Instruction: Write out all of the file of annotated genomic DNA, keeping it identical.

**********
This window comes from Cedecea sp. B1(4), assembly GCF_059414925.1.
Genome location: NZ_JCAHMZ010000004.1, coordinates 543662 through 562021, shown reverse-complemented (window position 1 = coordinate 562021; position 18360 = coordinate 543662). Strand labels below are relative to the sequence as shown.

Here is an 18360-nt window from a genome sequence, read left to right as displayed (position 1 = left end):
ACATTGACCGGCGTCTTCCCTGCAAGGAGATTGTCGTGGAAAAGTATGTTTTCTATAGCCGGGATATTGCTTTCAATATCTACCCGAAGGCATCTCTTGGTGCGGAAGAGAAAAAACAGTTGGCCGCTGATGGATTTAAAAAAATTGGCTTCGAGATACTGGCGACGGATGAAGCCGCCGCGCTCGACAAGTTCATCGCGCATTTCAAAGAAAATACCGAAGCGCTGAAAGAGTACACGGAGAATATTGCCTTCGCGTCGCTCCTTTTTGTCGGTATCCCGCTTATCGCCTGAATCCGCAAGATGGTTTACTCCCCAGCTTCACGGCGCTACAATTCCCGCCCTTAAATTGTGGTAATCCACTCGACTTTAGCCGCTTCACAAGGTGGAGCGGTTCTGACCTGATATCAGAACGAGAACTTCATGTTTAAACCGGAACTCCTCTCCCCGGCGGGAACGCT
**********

This window comes from Cedecea sp. B1(4), assembly GCF_059414925.1.
Genome location: NZ_JCAHMZ010000004.1, coordinates 543662 through 562021, shown reverse-complemented (window position 1 = coordinate 562021; position 18360 = coordinate 543662). Strand labels below are relative to the sequence as shown.

Here is an 18360-nt window from a genome sequence, read left to right as displayed (position 1 = left end):
ACATTGACCGGCGTCTTCCCTGCAAGGAGATTGTCGTGGAAAAGTATGTTTTCTATAGCCGGGATATTGCTTTCAATATCTACCCGAAGGCATCTCTTGGTGCGGAAGAGAAAAAACAGTTGGCCGCTGATGGATTTAAAAAAATTGGCTTCGAGATACTGGCGACGGATGAAGCCGCCGCGCTCGACAAGTTCATCGCGCATTTCAAAGAAAATACCGAAGCGCTGAAAGAGTACACGGAGAATATTGCCTTCGCGTCGCTCCTTTTTGTCGGTATCCCGCTTATCGCCTGAATCCGCAAGATGGTTTACTCCCCAGCTTCACGGCGCTACAATTCCCGCCCTTAAATTGTGGTAATCCACTCGACTTTAGCCGCTTCACAAGGTGGAGCGGTTCTGACCTGATATCAGAACGAGAACTTCATGTTTAAACCGGAACTCCTCTCCCCGGCGGGAACGCT